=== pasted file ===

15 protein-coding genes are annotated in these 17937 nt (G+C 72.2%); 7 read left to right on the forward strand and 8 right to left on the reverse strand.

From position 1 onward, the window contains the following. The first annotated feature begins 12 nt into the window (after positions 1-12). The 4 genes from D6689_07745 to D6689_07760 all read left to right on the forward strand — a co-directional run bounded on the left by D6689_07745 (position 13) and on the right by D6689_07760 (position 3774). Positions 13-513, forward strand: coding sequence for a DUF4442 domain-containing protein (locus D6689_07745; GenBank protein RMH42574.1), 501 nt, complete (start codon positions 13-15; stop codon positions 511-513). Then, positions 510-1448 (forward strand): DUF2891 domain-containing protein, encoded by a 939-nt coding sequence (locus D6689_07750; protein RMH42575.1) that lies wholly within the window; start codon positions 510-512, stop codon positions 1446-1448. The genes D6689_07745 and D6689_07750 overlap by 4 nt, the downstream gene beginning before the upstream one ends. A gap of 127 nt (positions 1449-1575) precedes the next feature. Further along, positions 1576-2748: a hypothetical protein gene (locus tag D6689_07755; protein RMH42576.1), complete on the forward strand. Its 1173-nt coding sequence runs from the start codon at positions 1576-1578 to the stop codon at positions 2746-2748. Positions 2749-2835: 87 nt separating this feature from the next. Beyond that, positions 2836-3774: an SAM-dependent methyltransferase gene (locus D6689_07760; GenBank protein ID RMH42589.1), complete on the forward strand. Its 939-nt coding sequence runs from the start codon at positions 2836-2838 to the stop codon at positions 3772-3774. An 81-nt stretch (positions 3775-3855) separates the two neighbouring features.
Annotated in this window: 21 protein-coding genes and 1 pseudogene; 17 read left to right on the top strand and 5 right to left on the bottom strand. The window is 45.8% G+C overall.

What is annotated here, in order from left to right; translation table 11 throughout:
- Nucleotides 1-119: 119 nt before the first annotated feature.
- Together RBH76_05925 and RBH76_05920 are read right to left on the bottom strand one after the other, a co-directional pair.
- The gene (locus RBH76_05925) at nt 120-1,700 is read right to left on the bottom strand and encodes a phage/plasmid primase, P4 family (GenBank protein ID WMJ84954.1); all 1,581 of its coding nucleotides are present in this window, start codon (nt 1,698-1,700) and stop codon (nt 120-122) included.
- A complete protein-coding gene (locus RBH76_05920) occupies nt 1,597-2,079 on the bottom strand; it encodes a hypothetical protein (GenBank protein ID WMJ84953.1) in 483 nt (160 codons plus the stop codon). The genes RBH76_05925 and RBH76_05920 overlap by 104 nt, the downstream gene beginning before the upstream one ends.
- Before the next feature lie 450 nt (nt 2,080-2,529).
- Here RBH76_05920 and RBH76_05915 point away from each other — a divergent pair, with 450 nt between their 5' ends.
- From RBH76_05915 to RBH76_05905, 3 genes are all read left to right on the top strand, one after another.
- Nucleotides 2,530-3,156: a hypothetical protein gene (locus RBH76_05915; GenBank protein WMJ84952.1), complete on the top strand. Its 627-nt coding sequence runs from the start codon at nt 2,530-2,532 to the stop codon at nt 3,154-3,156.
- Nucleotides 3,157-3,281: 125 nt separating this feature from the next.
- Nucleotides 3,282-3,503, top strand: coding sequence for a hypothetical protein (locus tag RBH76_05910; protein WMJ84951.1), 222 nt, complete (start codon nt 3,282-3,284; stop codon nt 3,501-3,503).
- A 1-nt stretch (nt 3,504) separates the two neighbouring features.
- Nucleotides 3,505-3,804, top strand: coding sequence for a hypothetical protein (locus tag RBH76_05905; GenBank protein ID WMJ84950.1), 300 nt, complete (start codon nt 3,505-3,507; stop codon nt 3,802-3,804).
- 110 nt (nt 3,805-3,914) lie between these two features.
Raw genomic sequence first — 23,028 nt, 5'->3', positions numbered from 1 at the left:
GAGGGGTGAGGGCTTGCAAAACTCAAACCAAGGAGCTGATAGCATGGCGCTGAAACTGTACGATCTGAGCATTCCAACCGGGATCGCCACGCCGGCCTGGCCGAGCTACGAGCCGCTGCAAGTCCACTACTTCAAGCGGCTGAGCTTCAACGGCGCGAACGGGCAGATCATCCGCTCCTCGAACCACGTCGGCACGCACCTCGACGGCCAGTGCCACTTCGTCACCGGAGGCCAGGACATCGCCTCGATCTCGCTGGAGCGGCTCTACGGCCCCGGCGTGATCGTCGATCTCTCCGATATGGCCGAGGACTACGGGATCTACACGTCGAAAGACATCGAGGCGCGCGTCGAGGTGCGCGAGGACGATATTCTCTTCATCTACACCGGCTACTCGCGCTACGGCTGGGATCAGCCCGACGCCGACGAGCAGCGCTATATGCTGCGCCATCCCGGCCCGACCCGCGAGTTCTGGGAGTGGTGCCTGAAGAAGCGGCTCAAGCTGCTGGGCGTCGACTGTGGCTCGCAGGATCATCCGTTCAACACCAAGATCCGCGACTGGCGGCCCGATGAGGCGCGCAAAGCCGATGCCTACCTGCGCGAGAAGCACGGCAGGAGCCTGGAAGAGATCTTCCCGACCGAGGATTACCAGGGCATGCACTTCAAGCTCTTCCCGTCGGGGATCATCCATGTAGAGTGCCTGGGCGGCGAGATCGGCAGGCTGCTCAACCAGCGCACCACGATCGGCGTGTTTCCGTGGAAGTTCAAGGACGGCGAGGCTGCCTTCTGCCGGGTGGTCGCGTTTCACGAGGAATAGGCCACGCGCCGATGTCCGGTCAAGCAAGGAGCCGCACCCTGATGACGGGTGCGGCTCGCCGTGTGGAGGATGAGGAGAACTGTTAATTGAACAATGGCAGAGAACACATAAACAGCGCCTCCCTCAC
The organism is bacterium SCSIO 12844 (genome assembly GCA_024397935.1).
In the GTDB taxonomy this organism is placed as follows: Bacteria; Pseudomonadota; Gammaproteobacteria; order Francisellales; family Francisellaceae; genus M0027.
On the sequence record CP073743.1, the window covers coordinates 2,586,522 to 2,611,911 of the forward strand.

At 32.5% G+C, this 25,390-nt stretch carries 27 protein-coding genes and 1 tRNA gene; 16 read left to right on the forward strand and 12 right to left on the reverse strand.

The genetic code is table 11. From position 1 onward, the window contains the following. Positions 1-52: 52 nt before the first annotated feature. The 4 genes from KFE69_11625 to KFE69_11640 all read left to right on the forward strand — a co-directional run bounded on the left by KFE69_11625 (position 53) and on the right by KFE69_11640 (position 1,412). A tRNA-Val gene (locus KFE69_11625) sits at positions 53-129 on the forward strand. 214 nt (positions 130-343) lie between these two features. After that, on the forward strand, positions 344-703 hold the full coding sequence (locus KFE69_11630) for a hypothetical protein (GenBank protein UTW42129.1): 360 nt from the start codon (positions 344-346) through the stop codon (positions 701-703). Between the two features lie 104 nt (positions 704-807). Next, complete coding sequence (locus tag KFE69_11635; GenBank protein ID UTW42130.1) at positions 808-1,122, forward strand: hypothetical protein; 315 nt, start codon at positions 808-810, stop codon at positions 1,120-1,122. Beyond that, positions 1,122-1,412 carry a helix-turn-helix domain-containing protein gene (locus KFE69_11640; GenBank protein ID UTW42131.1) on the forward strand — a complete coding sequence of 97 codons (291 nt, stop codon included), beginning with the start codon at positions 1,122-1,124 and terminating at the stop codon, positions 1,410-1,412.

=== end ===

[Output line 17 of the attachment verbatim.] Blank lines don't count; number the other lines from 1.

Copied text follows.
- 110 nt (nt 3,805-3,914) lie between these two features.